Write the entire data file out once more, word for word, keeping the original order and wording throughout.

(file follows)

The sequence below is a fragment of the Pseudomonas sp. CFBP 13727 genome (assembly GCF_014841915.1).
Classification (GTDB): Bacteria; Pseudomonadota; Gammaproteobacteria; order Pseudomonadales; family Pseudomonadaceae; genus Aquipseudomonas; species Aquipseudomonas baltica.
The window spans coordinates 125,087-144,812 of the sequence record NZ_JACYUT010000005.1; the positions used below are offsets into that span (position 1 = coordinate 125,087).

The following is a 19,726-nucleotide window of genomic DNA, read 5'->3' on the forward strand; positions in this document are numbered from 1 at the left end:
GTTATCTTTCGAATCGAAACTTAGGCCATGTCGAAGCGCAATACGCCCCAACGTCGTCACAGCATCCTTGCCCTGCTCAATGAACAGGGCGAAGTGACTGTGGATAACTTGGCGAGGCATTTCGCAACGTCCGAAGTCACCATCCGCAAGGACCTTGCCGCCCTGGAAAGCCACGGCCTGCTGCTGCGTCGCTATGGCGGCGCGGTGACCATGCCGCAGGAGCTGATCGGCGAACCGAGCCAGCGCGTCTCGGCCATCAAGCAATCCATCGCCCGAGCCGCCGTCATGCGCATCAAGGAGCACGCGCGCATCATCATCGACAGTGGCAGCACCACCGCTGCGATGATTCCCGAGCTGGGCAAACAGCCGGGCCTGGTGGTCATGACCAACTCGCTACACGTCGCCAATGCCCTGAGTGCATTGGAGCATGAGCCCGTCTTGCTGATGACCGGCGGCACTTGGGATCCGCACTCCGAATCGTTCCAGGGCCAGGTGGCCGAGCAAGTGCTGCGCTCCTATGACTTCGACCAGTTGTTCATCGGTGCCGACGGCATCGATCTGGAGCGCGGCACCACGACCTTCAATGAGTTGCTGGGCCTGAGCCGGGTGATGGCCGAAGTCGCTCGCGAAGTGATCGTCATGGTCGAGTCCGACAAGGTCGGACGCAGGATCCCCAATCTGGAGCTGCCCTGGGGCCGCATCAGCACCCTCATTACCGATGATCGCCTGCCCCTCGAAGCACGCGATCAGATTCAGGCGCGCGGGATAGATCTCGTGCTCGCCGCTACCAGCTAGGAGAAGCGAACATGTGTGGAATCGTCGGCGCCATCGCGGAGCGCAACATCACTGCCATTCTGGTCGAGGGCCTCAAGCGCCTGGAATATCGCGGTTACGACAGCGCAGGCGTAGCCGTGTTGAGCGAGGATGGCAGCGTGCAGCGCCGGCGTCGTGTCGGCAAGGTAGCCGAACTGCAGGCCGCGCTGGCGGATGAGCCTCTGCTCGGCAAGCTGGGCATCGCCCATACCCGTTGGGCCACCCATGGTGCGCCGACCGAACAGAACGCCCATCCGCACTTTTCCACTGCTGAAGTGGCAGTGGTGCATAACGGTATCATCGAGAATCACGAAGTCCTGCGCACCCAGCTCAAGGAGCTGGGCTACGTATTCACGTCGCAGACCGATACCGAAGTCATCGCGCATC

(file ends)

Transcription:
The sequence below is a fragment of the Pseudomonas sp. CFBP 13727 genome (assembly GCF_014841915.1).
Classification (GTDB): Bacteria; Pseudomonadota; Gammaproteobacteria; order Pseudomonadales; family Pseudomonadaceae; genus Aquipseudomonas; species Aquipseudomonas baltica.
The window spans coordinates 125,087-144,812 of the sequence record NZ_JACYUT010000005.1; the positions used below are offsets into that span (position 1 = coordinate 125,087).

The following is a 19,726-nucleotide window of genomic DNA, read 5'->3' on the forward strand; positions in this document are numbered from 1 at the left end:
GTTATCTTTCGAATCGAAACTTAGGCCATGTCGAAGCGCAATACGCCCCAACGTCGTCACAGCATCCTTGCCCTGCTCAATGAACAGGGCGAAGTGACTGTGGATAACTTGGCGAGGCATTTCGCAACGTCCGAAGTCACCATCCGCAAGGACCTTGCCGCCCTGGAAAGCCACGGCCTGCTGCTGCGTCGCTATGGCGGCGCGGTGACCATGCCGCAGGAGCTGATCGGCGAACCGAGCCAGCGCGTCTCGGCCATCAAGCAATCCATCGCCCGAGCCGCCGTCATGCGCATCAAGGAGCACGCGCGCATCATCATCGACAGTGGCAGCACCACCGCTGCGATGATTCCCGAGCTGGGCAAACAGCCGGGCCTGGTGGTCATGACCAACTCGCTACACGTCGCCAATGCCCTGAGTGCATTGGAGCATGAGCCCGTCTTGCTGATGACCGGCGGCACTTGGGATCCGCACTCCGAATCGTTCCAGGGCCAGGTGGCCGAGCAAGTGCTGCGCTCCTATGACTTCGACCAGTTGTTCATCGGTGCCGACGGCATCGATCTGGAGCGCGGCACCACGACCTTCAATGAGTTGCTGGGCCTGAGCCGGGTGATGGCCGAAGTCGCTCGCGAAGTGATCGTCATGGTCGAGTCCGACAAGGTCGGACGCAGGATCCCCAATCTGGAGCTGCCCTGGGGCCGCATCAGCACCCTCATTACCGATGATCGCCTGCCCCTCGAAGCACGCGATCAGATTCAGGCGCGCGGGATAGATCTCGTGCTCGCCGCTACCAGCTAGGAGAAGCGAACATGTGTGGAATCGTCGGCGCCATCGCGGAGCGCAACATCACTGCCATTCTGGTCGAGGGCCTCAAGCGCCTGGAATATCGCGGTTACGACAGCGCAGGCGTAGCCGTGTTGAGCGAGGATGGCAGCGTGCAGCGCCGGCGTCGTGTCGGCAAGGTAGCCGAACTGCAGGCCGCGCTGGCGGATGAGCCTCTGCTCGGCAAGCTGGGCATCGCCCATACCCGTTGGGCCACCCATGGTGCGCCGACCGAACAGAACGCCCATCCGCACTTTTCCACTGCTGAAGTGGCAGTGGTGCATAACGGTATCATCGAGAATCACGAAGTCCTGCGCACCCAGCTCAAGGAGCTGGGCTACGTATTCACGTCGCAGACCGATACCGAAGTCATCGCGCATC